The Indian Film Festival of Melbourne (IFFM) kicked off last night with Bollywood’s cult classic curry-western Sholay in 3D format. This year IFFM is screening 46 films from four countries in 17 languages, including Urdu, Nepalese, Himachli, Sinhala, and Sherdukpen. It’s the biggest film festival of its type in the southern hemisphere – but it’s attracted criticism from some in the Indian community in Melbourne for its failure to nurture ties between local filmmakers and the industry in India.
So what’s going on?
In 2012, the Victorian Government started the Indian Film Festival of Melbourne. This year, there is a strong set of films on the program that have been recognised with international awards, including Ship of Theseus, The Lunch Box, Lakshmi, Filmistaan, Liar’s Dice, Jal, Apur Panchali and Lucia.
The festival includes films from Pakistan (Waar and Good Morning Karachi), Bangladesh (Pipra Bidya), Nepal (Pailahuru), and Sri Lanka (Thanha Rathi Ranga, Bombs and Roses and Miles of a Dream); it’s really a film festival of the Indian subcontinent.
The IFFM has attracted both positive and negative attention from Indian, Australian and Indian-Australian community media.
Firstly, the mode of funding has attracted some comment.
Mind Blowing Films, a Melbourne film distribution company that distributes Indian films for theatrical releases in Australia, New Zealand and Fiji won the tender for A$450,000 funding to curate the festival over three years.
To put that figure in context, the Victorian government tends to award around A$10,000 to support film festivals for other national groups and provides the Melbourne Film Festival with A$1.5 million annually,
The potential for conflict of interest for Mind Blowing Films has concerned some in the community. In 2012, the company was criticised for putting films from its distribution network that had already received theatrical release on the program – and effectively rebadging them as a festival entry.
Since 2010, Mitu Bhowmick Lange, the director of Mind Blowing Films, has also been running a film festival in Sydney, Melbourne, Perth and Auckland, titled [Bollywood & Beyond](http://www.indianfilmfestival.com.au/](http://www.indianfilmfestival.com.au/) that showcases almost the same films as IFFM. Mind Blowing Films and the funding body have argued that the festivals are different but there is clearly some obvious overlaps.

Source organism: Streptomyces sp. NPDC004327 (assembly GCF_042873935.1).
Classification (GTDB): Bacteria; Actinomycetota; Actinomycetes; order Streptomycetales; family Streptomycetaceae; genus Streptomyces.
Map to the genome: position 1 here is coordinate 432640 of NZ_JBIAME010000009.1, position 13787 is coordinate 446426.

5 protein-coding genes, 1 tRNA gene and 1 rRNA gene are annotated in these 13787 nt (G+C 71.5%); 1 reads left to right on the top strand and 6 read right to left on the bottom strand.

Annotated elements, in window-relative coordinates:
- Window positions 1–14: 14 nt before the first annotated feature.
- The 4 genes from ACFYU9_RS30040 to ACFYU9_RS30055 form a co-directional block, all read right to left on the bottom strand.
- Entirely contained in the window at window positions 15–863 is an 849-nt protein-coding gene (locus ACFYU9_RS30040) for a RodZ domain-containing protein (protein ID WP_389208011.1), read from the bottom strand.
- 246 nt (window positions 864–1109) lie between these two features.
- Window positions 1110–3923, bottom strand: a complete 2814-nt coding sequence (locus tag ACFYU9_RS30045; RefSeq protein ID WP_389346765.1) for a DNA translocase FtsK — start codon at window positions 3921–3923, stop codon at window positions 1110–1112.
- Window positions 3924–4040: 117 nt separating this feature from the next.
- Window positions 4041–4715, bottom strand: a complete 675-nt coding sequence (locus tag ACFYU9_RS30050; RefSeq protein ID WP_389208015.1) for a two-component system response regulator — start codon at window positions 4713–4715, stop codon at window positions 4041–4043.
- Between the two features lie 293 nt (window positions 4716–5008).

IFFM could be a fantastic opportunity to showcase the breadth of Indian cinema: Indian/Indian-Australian independent cinema(s), documentaries, short/digital films, parallel/arthouse and regional films. Over three years, it has not been so successful in this regard and the IFFM largely remains an event to showcase hand-picked Bollywood films and filmmakers.
The inclusion of some regional films in the 2014 program, such as Apur Panchali and Lucia are a promising sign of a new future direction.
Where are the locals?
In a 2012 media release the IFFM promised that it would invite local filmmakers to participate in order to strengthen ties between the Indian film community in Australia and in India.
Since then, however, it has overlooked, the likes of Chayan Sarkar, Ana Tiwary, Anupam Sharma, Stanley Joseph, M. Shamim Khan, Alex Singh, and Sandeep Raj. Given the film festival is funded by the Victorian government, many in the local Indian community want to see a greater role for local film makers.
There are a few notable Australian films that would be a good fit for IFFM, such as Boyd Hicklin’s Save your Legs (funded by the Victorian Government in 2011); Winston Furlong’s Taj, and Lisa Sabina Harney’s Satyagraha - Truth Force that haven’t screened at IFFM.
The present advisory board of IFFM includes many heavy hitters – such as Manika Jain (Consul General of India, Melbourne), [Anthony Pratt](http://en.wikipedia.org/wiki/Anthony_Pratt_(businessman) (Executive Chairman of Visy), Pamela Chopra (Producer, Yash Raj Films), Simi Garewal (Actress), Ronnie Screwala (Founder, UTV Group), and Vikramjit Roy (Executive Producer) – but missing are the voices of local community leaders.
Their input is needed to strengthen the IFFM’s relationship to the local community. For example, there’s a growing Indian population in regional Victoria. By extending the festival to regional theatres, where they do not screen Indian films, a new contour would be given to cross-cultural engagement at both urban and regional levels.
Given the excitement that the films and celebrities at an event such as IFFM generates, it’s an excellent opportunity to strengthen people-to-people relations, and not just build business ties – while audiences enjoy the diverse spectacle that is Indian film.
The Indian Film Festival runs in Melbourne until May 11. Details here.